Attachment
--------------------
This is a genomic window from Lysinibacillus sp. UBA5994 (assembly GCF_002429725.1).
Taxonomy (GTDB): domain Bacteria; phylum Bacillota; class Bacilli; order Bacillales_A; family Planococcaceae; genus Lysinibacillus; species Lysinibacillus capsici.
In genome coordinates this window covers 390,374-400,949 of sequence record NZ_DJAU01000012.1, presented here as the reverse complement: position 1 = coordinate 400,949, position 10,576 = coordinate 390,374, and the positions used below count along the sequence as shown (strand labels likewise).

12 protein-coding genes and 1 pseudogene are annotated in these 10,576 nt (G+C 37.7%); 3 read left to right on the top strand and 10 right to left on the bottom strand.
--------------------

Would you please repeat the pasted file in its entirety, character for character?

This is a genomic window from Lysinibacillus sp. UBA5994 (assembly GCF_002429725.1).
Taxonomy (GTDB): domain Bacteria; phylum Bacillota; class Bacilli; order Bacillales_A; family Planococcaceae; genus Lysinibacillus; species Lysinibacillus capsici.
In genome coordinates this window covers 390,374-400,949 of sequence record NZ_DJAU01000012.1, presented here as the reverse complement: position 1 = coordinate 400,949, position 10,576 = coordinate 390,374, and the positions used below count along the sequence as shown (strand labels likewise).

12 protein-coding genes and 1 pseudogene are annotated in these 10,576 nt (G+C 37.7%); 3 read left to right on the top strand and 10 right to left on the bottom strand.